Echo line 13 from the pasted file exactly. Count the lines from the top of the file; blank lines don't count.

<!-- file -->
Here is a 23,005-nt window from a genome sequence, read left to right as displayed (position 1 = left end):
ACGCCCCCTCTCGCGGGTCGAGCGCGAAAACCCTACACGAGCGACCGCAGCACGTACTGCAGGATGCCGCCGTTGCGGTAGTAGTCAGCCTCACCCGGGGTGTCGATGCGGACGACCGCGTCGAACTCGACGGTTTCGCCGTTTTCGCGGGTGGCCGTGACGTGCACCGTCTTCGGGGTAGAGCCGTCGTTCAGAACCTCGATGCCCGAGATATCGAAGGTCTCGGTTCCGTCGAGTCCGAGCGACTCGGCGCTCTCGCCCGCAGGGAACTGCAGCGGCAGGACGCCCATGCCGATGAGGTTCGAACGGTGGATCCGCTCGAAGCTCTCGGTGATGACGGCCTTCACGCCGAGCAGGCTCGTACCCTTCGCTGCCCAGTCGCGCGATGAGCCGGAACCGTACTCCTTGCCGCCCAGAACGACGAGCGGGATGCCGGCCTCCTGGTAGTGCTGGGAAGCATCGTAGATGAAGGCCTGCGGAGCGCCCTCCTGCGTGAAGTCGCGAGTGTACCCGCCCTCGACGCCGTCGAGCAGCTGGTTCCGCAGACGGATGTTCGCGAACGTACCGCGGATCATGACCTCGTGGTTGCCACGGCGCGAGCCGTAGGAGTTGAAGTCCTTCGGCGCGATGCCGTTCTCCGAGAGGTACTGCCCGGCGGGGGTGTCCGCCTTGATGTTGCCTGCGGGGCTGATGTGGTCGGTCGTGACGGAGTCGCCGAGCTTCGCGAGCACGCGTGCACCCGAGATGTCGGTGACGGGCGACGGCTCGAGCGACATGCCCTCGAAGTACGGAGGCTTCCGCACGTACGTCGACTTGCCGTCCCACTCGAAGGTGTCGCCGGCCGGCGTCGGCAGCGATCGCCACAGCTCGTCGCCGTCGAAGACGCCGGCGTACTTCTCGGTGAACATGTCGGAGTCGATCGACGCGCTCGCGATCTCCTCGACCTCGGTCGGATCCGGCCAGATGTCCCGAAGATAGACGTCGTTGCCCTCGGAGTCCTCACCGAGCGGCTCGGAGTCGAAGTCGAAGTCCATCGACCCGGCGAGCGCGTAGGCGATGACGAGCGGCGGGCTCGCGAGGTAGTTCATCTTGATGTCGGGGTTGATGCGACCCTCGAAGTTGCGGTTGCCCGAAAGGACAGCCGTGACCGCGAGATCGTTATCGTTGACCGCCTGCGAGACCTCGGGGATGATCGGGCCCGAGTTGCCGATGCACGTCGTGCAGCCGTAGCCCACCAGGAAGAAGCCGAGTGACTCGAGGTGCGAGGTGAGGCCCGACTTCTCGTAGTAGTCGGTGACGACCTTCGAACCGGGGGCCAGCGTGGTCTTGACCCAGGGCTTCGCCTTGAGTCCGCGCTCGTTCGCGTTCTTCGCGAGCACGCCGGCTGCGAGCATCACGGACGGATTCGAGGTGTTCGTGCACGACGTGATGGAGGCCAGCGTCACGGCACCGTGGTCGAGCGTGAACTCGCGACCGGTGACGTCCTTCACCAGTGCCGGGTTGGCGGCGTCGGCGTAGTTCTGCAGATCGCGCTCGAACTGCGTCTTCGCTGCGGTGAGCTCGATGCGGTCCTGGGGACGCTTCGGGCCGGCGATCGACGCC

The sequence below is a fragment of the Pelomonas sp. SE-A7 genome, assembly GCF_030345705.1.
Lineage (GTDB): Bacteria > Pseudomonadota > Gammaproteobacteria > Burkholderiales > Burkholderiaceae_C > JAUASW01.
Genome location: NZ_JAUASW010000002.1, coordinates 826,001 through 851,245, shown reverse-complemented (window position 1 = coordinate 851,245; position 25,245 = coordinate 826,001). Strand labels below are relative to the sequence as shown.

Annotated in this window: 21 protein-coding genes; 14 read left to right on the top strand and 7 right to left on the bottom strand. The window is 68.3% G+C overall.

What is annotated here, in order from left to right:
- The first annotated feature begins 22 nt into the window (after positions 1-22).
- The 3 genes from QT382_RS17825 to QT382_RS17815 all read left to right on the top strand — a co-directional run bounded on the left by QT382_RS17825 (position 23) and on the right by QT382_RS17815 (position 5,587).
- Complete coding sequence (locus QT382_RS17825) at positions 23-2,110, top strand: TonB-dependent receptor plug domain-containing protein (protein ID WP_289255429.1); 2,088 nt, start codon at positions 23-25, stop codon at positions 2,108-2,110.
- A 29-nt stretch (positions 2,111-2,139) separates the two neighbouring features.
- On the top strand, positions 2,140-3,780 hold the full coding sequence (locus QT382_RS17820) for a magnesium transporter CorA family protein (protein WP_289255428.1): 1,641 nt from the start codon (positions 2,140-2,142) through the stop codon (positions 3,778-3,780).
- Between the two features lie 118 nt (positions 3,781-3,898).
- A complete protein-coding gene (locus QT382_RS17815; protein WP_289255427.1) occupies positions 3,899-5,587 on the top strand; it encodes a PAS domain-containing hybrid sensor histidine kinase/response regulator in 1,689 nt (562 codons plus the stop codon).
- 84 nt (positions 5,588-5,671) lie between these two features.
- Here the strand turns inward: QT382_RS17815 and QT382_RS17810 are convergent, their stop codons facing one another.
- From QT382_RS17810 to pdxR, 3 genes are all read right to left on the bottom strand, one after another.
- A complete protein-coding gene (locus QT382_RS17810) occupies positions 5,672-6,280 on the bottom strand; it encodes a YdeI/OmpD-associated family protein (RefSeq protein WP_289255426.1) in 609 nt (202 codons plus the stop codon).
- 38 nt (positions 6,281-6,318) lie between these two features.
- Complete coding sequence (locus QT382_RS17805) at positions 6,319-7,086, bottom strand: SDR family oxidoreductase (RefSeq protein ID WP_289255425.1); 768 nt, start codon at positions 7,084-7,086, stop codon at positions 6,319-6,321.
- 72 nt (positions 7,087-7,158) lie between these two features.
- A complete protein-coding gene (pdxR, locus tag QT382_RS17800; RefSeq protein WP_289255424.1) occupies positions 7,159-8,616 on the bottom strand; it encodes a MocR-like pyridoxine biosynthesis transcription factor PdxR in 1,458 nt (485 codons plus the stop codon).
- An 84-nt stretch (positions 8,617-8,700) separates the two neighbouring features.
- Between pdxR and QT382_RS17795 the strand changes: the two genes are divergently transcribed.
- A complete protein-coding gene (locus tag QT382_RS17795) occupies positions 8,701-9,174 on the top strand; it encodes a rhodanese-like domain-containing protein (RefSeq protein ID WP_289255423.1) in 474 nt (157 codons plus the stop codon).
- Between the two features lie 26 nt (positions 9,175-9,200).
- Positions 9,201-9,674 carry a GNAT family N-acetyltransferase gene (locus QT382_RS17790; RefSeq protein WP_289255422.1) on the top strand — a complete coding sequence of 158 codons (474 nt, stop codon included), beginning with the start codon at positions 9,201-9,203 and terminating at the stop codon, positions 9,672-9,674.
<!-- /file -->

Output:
- Between the two features lie 118 nt (positions 3,781-3,898).